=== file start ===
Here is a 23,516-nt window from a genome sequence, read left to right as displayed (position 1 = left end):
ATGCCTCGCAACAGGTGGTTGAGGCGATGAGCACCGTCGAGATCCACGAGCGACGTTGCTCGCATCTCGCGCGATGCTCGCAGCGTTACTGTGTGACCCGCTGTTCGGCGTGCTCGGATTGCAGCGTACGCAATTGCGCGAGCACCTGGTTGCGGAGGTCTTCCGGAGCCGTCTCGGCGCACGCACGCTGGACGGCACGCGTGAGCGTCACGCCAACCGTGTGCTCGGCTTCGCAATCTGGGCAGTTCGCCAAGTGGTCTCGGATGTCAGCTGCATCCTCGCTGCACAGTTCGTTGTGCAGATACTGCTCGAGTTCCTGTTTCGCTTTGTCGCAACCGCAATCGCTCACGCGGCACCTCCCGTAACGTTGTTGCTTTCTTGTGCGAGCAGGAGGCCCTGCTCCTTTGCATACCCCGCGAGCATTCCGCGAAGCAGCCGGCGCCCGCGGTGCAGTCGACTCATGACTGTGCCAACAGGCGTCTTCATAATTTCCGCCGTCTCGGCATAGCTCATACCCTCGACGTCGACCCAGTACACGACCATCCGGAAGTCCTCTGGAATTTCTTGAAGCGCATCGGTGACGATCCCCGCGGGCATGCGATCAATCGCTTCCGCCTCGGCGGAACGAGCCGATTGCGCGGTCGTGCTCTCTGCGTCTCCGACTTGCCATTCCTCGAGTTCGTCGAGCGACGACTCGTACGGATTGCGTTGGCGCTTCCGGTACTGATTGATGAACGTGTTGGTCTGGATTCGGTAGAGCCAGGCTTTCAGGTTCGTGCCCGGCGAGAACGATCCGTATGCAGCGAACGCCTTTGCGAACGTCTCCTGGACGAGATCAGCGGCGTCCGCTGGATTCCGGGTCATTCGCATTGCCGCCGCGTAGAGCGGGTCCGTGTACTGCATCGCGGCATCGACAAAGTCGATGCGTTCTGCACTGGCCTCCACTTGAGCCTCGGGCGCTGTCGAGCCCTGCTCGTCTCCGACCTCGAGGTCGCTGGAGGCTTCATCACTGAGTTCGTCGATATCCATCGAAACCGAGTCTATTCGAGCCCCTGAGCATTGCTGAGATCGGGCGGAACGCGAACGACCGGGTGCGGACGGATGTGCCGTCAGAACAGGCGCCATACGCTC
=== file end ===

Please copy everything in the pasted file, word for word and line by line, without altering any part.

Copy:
Here is a 23,516-nt window from a genome sequence, read left to right as displayed (position 1 = left end):
ATGCCTCGCAACAGGTGGTTGAGGCGATGAGCACCGTCGAGATCCACGAGCGACGTTGCTCGCATCTCGCGCGATGCTCGCAGCGTTACTGTGTGACCCGCTGTTCGGCGTGCTCGGATTGCAGCGTACGCAATTGCGCGAGCACCTGGTTGCGGAGGTCTTCCGGAGCCGTCTCGGCGCACGCACGCTGGACGGCACGCGTGAGCGTCACGCCAACCGTGTGCTCGGCTTCGCAATCTGGGCAGTTCGCCAAGTGGTCTCGGATGTCAGCTGCATCCTCGCTGCACAGTTCGTTGTGCAGATACTGCTCGAGTTCCTGTTTCGCTTTGTCGCAACCGCAATCGCTCACGCGGCACCTCCCGTAACGTTGTTGCTTTCTTGTGCGAGCAGGAGGCCCTGCTCCTTTGCATACCCCGCGAGCATTCCGCGAAGCAGCCGGCGCCCGCGGTGCAGTCGACTCATGACTGTGCCAACAGGCGTCTTCATAATTTCCGCCGTCTCGGCATAGCTCATACCCTCGACGTCGACCCAGTACACGACCATCCGGAAGTCCTCTGGAATTTCTTGAAGCGCATCGGTGACGATCCCCGCGGGCATGCGATCAATCGCTTCCGCCTCGGCGGAACGAGCCGATTGCGCGGTCGTGCTCTCTGCGTCTCCGACTTGCCATTCCTCGAGTTCGTCGAGCGACGACTCGTACGGATTGCGTTGGCGCTTCCGGTACTGATTGATGAACGTGTTGGTCTGGATTCGGTAGAGCCAGGCTTTCAGGTTCGTGCCCGGCGAGAACGATCCGTATGCAGCGAACGCCTTTGCGAACGTCTCCTGGACGAGATCAGCGGCGTCCGCTGGATTCCGGGTCATTCGCATTGCCGCCGCGTAGAGCGGGTCCGTGTACTGCATCGCGGCATCGACAAAGTCGATGCGTTCTGCACTGGCCTCCACTTGAGCCTCGGGCGCTGTCGAGCCCTGCTCGTCTCCGACCTCGAGGTCGCTGGAGGCTTCATCACTGAGTTCGTCGATATCCATCGAAACCGAGTCTATTCGAGCCCCTGAGCATTGCTGAGATCGGGCGGAACGCGAACGACCGGGTGCGGACGGATGTGCCGTCAGAACAGGCGCCATACGCTC